Volume 21, Number 10 | THE NEWSPAPER OF LOWER MANHATTAN | July 18 - 24, 2008
Neighbors: Liquor license vote wasn’t ‘N Sync with Tribeca
By Julie Shapiro
Murray St. residents don’t care how famous the clientele of the new bar at 6 Murray St. will be — even if Cameron Diaz shows up, as the bar owner promised, the residents do not want a new sports bar on their block.
“Cameron Diaz — who cares?” said Suellen Epstein, who lives across from the bar at 9 Murray St. “That does not help the quality of my life.”
Epstein and her neighbors fear that the bar — owned by Eytan Sugarman, who jointly owns several bars with Diaz’s ex, pop star Justin Timberlake — will turn their quiet block into a rowdy, late-night scene, with limos, celebrities and crowds.
For a taste of what could happen to Murray St., Epstein ventured Uptown to Southern Hospitality, a restaurant and bar Timberlake owns with Sugarman. As she walked up Second Ave. near 76th St., Epstein said she heard the pulsing music from across the street. Inside, the patrons had to scream at each other to be heard. Traffic snarled in front of the bar, as people poured in, she added.
“I’ll be damned if I’m going to let that happen to my neighborhood,” Epstein said.
Bruno Gioffre, Jr., the lawyer representing the bar, did not return calls for comment.
Epstein and several other residents have collected nearly 150 signatures on a petition opposing the as-yet-unnamed bar. But they didn’t find out about the bar in time to attend Community Board 1’s Financial District Committee meeting earlier this month, where the bar appeared on the agenda at the last minute and was not listed online. Seeing no community opposition, the Financial District Committee overwhelmingly recommended the State Liquor Authority approve a liquor license for the bar, including its closing time of 4 a.m.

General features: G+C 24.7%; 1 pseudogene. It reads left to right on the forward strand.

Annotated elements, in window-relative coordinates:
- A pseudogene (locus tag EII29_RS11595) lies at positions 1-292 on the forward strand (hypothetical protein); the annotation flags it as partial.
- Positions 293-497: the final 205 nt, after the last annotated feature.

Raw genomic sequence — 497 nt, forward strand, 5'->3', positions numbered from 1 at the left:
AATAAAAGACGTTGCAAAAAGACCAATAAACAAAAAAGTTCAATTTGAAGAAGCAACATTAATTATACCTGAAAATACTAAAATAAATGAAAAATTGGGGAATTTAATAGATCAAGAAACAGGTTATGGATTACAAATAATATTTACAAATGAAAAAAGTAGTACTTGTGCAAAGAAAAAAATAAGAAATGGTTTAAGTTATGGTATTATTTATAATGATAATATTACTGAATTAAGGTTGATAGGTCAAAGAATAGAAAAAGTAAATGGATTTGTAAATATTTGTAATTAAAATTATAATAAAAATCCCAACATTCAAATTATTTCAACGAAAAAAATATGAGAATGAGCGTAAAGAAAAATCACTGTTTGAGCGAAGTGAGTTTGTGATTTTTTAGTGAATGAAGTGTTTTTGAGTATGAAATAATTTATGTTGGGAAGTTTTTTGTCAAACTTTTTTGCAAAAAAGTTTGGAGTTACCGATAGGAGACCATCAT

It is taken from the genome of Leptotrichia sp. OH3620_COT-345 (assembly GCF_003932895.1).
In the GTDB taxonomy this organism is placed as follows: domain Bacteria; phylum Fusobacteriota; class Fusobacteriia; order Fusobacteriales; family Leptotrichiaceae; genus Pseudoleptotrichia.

The bar raised a red flag for Jeff Ehrlich, a public member of the board who has spent years living above bars on Chambers St. At the Financial District meeting, Sugarman, the owner, would not agree to soundproofing and did not promise to work with his neighbors, Ehrlich said. After the meeting, Ehrlich told several buildings on Murray St. about the bar, and then the residents started mobilizing.
“We have to go grassroots, because nobody’s looking out for us,” Epstein said. She is angry that the committee voted on the license without notifying the community.
Noah Pfefferblit, C.B. 1’s district manager, said the board office only received the application several days before the meeting.
Further complicating the matter is the fact that the bar sits right on the border between the Financial District and Tribeca committees. Epstein and her neighbors on the north side of the street fall under Tribeca, while the new bar falls under the Financial District. But the noise, residents say, will cross the invisible dividing line, meaning they deserve a chance to weigh in on the application.
Julie Menin, chairperson of the board, said she is open to creating more subject-matter committees, such as one for liquor license, but the board as a whole seems happy with the current structure. No matter how the board hears liquor license applications, the board always wants to hear from the community, she said.
Jean Grillo, a public member of C.B. 1, wants the board to post flyers about upcoming liquor license applications on the blocks that will be affected. C.B. 1 has done that in the past, she said, and Community Board 2 also posts flyers.
Julie Menin, chairperson of the board, said the board staff had more time to distribute flyers when they had an extra staff member, funded by the Friends of Community Board 1, a nonprofit set up by Madelyn Wils, former board chairperson. Now, though, the board staff has too much on their plate, Menin said. She encouraged residents to volunteer to post notices for controversial licenses.
Some Murray St. residents want to limit the bar to a 1 a.m. closing, but Robert Krauss, who also lives on Murray St., does not want the bar to open at all. He is gathering petition signatures because he is worried the bar’s patrons will make noise and cause damage late at night.
“We already have quite a few bars on our street,” Krauss said. “Given the large number of families in the neighborhood, we’re carrying more than our fair share of that type of weight.”
The new bar will likely fall under the 500-foot rule, which requires the owner to show that the bar would be in the public interest if three or more bars are already operating within 500 feet. The 6 Murray St. location most recently housed the A & M Roadhouse, owned by Arthur Gregory, a former C.B. 1 member.
The Financial District Committee will meet this Tuesday, before the monthly full board meeting to listen to the community’s concerns about the bar and possibly revise their resolution. The Financial District meeting earlier in the month did not have a quorum, so the previous vote was only provisional. The new meeting will be held July 29 at 5:30 p.m. in Studio C at the 3-Legged Dog Art and Technology Center at 80 Greenwich St.